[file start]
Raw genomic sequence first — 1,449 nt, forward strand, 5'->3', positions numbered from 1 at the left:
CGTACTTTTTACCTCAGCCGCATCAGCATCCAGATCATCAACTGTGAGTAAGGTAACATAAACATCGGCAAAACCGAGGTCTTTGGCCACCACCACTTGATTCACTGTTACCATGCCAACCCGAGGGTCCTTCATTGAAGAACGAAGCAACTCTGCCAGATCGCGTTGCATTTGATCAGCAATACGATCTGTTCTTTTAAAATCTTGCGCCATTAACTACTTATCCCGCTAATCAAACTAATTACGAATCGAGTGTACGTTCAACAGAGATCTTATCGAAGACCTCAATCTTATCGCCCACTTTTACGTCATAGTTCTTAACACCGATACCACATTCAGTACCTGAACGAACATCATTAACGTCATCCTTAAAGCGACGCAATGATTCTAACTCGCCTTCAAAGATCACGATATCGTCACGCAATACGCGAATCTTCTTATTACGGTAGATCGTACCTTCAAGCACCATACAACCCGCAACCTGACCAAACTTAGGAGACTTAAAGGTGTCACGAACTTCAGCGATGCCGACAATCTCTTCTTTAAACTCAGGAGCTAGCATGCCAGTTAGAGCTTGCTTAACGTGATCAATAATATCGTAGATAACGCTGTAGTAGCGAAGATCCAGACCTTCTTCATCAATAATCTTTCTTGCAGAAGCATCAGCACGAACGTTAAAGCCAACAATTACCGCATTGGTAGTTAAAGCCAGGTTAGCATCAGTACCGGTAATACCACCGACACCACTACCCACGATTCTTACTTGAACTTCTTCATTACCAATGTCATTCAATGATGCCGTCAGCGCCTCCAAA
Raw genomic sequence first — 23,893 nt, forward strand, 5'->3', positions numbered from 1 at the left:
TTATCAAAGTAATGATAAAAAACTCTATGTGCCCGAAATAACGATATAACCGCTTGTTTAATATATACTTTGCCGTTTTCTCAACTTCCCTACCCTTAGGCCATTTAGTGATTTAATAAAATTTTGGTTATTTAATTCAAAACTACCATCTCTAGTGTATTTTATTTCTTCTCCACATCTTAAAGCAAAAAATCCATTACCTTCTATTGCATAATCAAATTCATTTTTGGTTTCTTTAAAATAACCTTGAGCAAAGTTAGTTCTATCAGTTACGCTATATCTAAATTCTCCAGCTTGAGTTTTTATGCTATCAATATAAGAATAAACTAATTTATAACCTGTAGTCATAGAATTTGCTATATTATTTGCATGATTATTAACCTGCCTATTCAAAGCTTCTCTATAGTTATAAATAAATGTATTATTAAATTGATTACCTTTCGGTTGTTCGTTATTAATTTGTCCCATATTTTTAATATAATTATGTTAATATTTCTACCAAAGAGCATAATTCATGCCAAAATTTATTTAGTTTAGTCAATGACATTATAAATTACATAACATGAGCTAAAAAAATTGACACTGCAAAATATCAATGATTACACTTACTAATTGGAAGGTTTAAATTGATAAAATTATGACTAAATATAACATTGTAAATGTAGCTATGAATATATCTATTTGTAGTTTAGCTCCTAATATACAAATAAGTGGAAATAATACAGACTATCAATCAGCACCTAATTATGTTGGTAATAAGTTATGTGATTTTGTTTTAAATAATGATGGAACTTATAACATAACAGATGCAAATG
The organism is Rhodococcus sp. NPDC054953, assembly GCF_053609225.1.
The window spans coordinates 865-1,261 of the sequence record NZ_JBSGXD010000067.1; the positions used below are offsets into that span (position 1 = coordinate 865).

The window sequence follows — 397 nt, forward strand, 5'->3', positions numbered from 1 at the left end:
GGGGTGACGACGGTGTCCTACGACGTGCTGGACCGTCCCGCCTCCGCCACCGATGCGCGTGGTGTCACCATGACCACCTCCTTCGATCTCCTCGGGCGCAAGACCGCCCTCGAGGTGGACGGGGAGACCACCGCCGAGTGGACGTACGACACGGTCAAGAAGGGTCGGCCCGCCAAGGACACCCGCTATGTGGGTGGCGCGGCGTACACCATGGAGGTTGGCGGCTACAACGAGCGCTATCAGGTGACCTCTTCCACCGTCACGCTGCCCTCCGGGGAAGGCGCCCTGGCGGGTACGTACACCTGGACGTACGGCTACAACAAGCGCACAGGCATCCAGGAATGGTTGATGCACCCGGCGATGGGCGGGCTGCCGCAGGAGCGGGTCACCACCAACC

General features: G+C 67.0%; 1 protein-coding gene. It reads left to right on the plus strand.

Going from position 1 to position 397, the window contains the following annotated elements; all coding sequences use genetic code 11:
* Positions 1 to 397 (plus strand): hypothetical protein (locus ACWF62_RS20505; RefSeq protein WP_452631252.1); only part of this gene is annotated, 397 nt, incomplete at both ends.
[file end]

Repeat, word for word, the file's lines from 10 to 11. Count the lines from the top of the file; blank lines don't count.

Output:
Going from position 1 to position 397, the window contains the following annotated elements; all coding sequences use genetic code 11:
* Positions 1 to 397 (plus strand): hypothetical protein (locus ACWF62_RS20505; RefSeq protein WP_452631252.1); only part of this gene is annotated, 397 nt, incomplete at both ends.